On a hot, 93 degree Tuesday afternoon at Georgetown University in Washington DC, President Barack Obama unveiled the nation’s first ever clear strategy for combating climate change. Encouraging his audience to remove their suit jackets as he removed his own and occasionally wiping sweat from his brown, he presented plans for responding to the threat of a warming planet.
Obama tried to head his critics off at the pass, preemptively addressing the most common counter-argument: that action on climate change would be a disaster for the economy.
“Now, what you’ll hear from the special interests and their allies in Congress is that this will kill jobs and crush the economy, and basically end American free enterprise as we know it. And the reason I know you’ll hear those things is because that’s what they said every time America sets clear rules and better standards for our air and our water and our children’s health. And every time, they’ve been wrong.“
As if on cue, the Heartland Institute immediately did just that. James M. Taylor, J.D., Senior Fellow for Environment Policy at the Heartland Institute quickly fires off his response, “The restrictions are economically punishing because they will drive up energy prices throughout the U.S. economy, which will stifle job creation and additionally drive existing businesses and jobs overseas.”
As an electricity consumer in Michigan I’d personally like to put Mr. Taylor’s mind at ease. In Michigan I pay about 14 cents per kilowatt hour from an electricity generation mix made up of about 60 percent coal, 25 percent nuclear and just 6 percent wind. Meanwhile my friend in Lombard, IL pays 4.64 cents per kilowatt hour from a mix of 100 percent renewable energy through an energy aggregation option. Talk about job killer. I’m paying over three times more for coal. And it’s not doing this struggling industrial-belt state any favors.
In practice, the renewable energy apocalypse is overstated and major businesses and manufacturers agree.
Obama went on to talk about actual businesses standing up to demand strong action on climate change.
…recently, more than 500 businesses, including giants like GM and Nike, issued a Climate Declaration, calling action on climate change “one of the great economic opportunities of the 21st century.” Walmart is working to cut its carbon pollution by 20 percent and transition completely to renewable energy. Walmart deserves a cheer for that. But think about it. Would the biggest company, the biggest retailer in America — would they really do that if it weren’t good for business, if it weren’t good for their shareholders?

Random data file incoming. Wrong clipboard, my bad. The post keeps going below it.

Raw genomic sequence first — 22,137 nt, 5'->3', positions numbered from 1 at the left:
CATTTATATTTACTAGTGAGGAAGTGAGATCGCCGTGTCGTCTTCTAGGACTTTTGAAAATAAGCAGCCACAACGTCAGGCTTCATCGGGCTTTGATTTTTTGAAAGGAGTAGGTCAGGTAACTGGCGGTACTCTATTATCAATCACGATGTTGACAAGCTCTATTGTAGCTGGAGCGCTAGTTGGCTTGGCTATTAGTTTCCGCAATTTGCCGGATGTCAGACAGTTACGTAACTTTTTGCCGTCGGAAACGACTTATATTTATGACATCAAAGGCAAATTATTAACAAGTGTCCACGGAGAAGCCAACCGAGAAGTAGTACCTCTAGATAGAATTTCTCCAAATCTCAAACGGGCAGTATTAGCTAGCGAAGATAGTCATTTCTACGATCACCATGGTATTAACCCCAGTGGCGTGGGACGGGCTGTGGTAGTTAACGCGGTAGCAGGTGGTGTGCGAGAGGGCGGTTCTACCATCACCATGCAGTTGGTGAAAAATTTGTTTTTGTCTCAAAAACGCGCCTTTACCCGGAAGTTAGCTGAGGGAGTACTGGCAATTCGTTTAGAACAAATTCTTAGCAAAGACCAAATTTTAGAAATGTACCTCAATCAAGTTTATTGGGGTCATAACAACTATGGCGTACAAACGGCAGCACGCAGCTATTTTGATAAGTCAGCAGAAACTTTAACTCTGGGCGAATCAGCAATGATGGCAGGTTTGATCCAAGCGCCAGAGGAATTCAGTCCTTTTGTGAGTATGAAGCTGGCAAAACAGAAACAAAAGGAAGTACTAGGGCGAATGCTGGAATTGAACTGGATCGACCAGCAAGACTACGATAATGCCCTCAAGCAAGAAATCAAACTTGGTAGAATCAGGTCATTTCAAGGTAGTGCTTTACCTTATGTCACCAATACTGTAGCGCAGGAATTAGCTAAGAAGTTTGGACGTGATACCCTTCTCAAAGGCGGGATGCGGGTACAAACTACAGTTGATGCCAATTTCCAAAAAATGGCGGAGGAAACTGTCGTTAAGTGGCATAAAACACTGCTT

In a previous Triple Pundit article one such signatory of the Climate Declaration, IKEA, was reported to have plans to be a net producer of renewable energy by 2020. Objectively, renewable energy is good for the bottom line. So says IKEA, GM, Nike, Walmart, and hundreds of other major companies in the US and worldwide.
I can also attest to the job creation potential of the renewable energy industry. Here in Michigan we have seen a decade of job losses as manufacturing collapsed. Nearly a million jobs lost and double digit unemployment. One of the new industries in Michigan, diversifying the economy out of a near complete dependence on the auto industry, is renewable energy.
Just down the street from my home is Kaydon Bearings, where engineers design bearings for the wind power industry. Twenty miles South is Energetx, a wind turbine blade manufacturing industry. Last year Energetx manufactured a set of massive wind turbine blade molds which were shipped out of Muskegon Michigan’s deep water port to Europe; successfully becoming the first international export to leave Muskegon’s deep water port in nearly a decade, putting us back on the radar as exporters. Burke E. Porter Machine in West Michigan makes wind turbine electronics components. Dokka Fasteners in East Michigan makes massive bolts for wind turbines and 40 percent of their employees were previously out-of-work auto manufacturers. Great Lakes Heavy Haul, Loadlifter Solutions, crane operators, steel workers, electrical workers…
…nobody is going to come into my town and tell me with a straight face that the renewable energy industry doesn’t create jobs and infuse investment info faltering economies. As a resident of an industrial town where I can smell the foundries and shake the calloused hands of factory workers, I can attest…
…It does. It does create jobs. A move toward renewable energy creates real innovation for real businesses to put real people into real work making real money to put real food on real tables.
Obama went on to say:
I am convinced this is the fight America can, and will, lead in the 21st century. And I’m convinced this is a fight that America must lead. But it will require all of us to do our part. We’ll need scientists to design new fuels, and we’ll need farmers to grow new fuels. We’ll need engineers to devise new technologies, and we’ll need businesses to make and sell those technologies. We’ll need workers to operate assembly lines that hum with high-tech, zero-carbon components, but we’ll also need builders to hammer into place the foundations for a new clean energy era.
The President laid out an ambitious plan, overall, well received by environmental groups. Marry Anne Hitt, the National Sierra Club Director of the Beyond Coal Campaign tweeted:
— Mary Anne Hitt (@maryannehitt) June 25, 2013
For an excellent summary of the key points of Obama’s plan, check out this Grist article.
What business opportunities does climate change provide in your community?